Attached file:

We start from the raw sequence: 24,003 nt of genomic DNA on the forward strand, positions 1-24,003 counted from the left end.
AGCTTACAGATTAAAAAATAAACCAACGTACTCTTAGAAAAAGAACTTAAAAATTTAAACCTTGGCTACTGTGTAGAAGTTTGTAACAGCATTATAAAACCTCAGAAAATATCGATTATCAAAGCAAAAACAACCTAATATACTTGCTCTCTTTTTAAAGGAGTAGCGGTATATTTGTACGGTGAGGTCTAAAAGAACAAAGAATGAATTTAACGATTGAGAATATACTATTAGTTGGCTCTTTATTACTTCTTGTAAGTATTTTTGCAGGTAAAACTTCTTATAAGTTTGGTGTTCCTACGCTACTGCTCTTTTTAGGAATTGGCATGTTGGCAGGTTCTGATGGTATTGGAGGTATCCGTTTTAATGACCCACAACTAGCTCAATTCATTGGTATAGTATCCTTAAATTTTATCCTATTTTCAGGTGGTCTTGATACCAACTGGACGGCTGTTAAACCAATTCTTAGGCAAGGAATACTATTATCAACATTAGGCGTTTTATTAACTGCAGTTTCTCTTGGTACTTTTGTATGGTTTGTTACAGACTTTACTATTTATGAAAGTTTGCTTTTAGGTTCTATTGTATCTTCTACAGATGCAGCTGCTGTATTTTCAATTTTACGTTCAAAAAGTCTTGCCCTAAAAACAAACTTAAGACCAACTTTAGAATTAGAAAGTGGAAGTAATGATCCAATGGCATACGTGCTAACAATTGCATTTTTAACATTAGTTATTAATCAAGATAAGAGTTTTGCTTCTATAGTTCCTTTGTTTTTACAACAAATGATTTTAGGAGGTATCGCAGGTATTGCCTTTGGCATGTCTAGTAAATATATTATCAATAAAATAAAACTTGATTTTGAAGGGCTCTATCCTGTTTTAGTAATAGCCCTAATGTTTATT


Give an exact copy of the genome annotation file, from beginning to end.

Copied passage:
We start from the raw sequence: 24,003 nt of genomic DNA on the forward strand, positions 1-24,003 counted from the left end.
AGCTTACAGATTAAAAAATAAACCAACGTACTCTTAGAAAAAGAACTTAAAAATTTAAACCTTGGCTACTGTGTAGAAGTTTGTAACAGCATTATAAAACCTCAGAAAATATCGATTATCAAAGCAAAAACAACCTAATATACTTGCTCTCTTTTTAAAGGAGTAGCGGTATATTTGTACGGTGAGGTCTAAAAGAACAAAGAATGAATTTAACGATTGAGAATATACTATTAGTTGGCTCTTTATTACTTCTTGTAAGTATTTTTGCAGGTAAAACTTCTTATAAGTTTGGTGTTCCTACGCTACTGCTCTTTTTAGGAATTGGCATGTTGGCAGGTTCTGATGGTATTGGAGGTATCCGTTTTAATGACCCACAACTAGCTCAATTCATTGGTATAGTATCCTTAAATTTTATCCTATTTTCAGGTGGTCTTGATACCAACTGGACGGCTGTTAAACCAATTCTTAGGCAAGGAATACTATTATCAACATTAGGCGTTTTATTAACTGCAGTTTCTCTTGGTACTTTTGTATGGTTTGTTACAGACTTTACTATTTATGAAAGTTTGCTTTTAGGTTCTATTGTATCTTCTACAGATGCAGCTGCTGTATTTTCAATTTTACGTTCAAAAAGTCTTGCCCTAAAAACAAACTTAAGACCAACTTTAGAATTAGAAAGTGGAAGTAATGATCCAATGGCATACGTGCTAACAATTGCATTTTTAACATTAGTTATTAATCAAGATAAGAGTTTTGCTTCTATAGTTCCTTTGTTTTTACAACAAATGATTTTAGGAGGTATCGCAGGTATTGCCTTTGGCATGTCTAGTAAATATATTATCAATAAAATAAAACTTGATTTTGAAGGGCTCTATCCTGTTTTAGTAATAGCCCTAATGTTTATT